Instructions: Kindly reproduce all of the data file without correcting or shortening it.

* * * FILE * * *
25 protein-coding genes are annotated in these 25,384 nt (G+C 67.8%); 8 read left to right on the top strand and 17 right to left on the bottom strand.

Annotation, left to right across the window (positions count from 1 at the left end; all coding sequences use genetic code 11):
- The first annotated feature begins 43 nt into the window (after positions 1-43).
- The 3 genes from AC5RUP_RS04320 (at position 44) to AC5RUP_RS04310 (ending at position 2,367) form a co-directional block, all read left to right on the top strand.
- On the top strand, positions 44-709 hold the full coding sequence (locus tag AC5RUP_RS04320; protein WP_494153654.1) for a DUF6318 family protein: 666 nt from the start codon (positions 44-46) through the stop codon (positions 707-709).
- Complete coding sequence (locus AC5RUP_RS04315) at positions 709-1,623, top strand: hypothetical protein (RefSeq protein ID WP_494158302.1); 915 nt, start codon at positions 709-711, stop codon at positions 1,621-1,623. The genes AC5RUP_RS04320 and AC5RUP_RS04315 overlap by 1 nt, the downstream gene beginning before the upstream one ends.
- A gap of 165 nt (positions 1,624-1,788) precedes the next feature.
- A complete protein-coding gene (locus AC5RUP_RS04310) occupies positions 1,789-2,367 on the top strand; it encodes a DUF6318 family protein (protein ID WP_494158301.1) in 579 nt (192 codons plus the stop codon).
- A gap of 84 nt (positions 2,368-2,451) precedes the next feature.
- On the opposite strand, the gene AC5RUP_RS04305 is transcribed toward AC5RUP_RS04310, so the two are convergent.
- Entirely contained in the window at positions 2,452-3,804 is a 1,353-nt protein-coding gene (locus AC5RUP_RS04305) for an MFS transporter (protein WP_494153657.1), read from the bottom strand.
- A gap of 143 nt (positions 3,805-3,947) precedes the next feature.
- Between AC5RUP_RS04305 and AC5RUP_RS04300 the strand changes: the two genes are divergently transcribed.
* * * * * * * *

25 protein-coding genes are annotated in these 25,384 nt (G+C 67.8%); 8 read left to right on the top strand and 17 right to left on the bottom strand.

Annotation, left to right across the window (positions count from 1 at the left end; all coding sequences use genetic code 11):
- The first annotated feature begins 43 nt into the window (after positions 1-43).
- The 3 genes from AC5RUP_RS04320 (at position 44) to AC5RUP_RS04310 (ending at position 2,367) form a co-directional block, all read left to right on the top strand.
- On the top strand, positions 44-709 hold the full coding sequence (locus tag AC5RUP_RS04320; protein WP_494153654.1) for a DUF6318 family protein: 666 nt from the start codon (positions 44-46) through the stop codon (positions 707-709).
- Complete coding sequence (locus AC5RUP_RS04315) at positions 709-1,623, top strand: hypothetical protein (RefSeq protein ID WP_494158302.1); 915 nt, start codon at positions 709-711, stop codon at positions 1,621-1,623. The genes AC5RUP_RS04320 and AC5RUP_RS04315 overlap by 1 nt, the downstream gene beginning before the upstream one ends.
- A gap of 165 nt (positions 1,624-1,788) precedes the next feature.
- A complete protein-coding gene (locus AC5RUP_RS04310) occupies positions 1,789-2,367 on the top strand; it encodes a DUF6318 family protein (protein ID WP_494158301.1) in 579 nt (192 codons plus the stop codon).
- A gap of 84 nt (positions 2,368-2,451) precedes the next feature.
- On the opposite strand, the gene AC5RUP_RS04305 is transcribed toward AC5RUP_RS04310, so the two are convergent.
- Entirely contained in the window at positions 2,452-3,804 is a 1,353-nt protein-coding gene (locus AC5RUP_RS04305) for an MFS transporter (protein WP_494153657.1), read from the bottom strand.
- A gap of 143 nt (positions 3,805-3,947) precedes the next feature.
- Between AC5RUP_RS04305 and AC5RUP_RS04300 the strand changes: the two genes are divergently transcribed.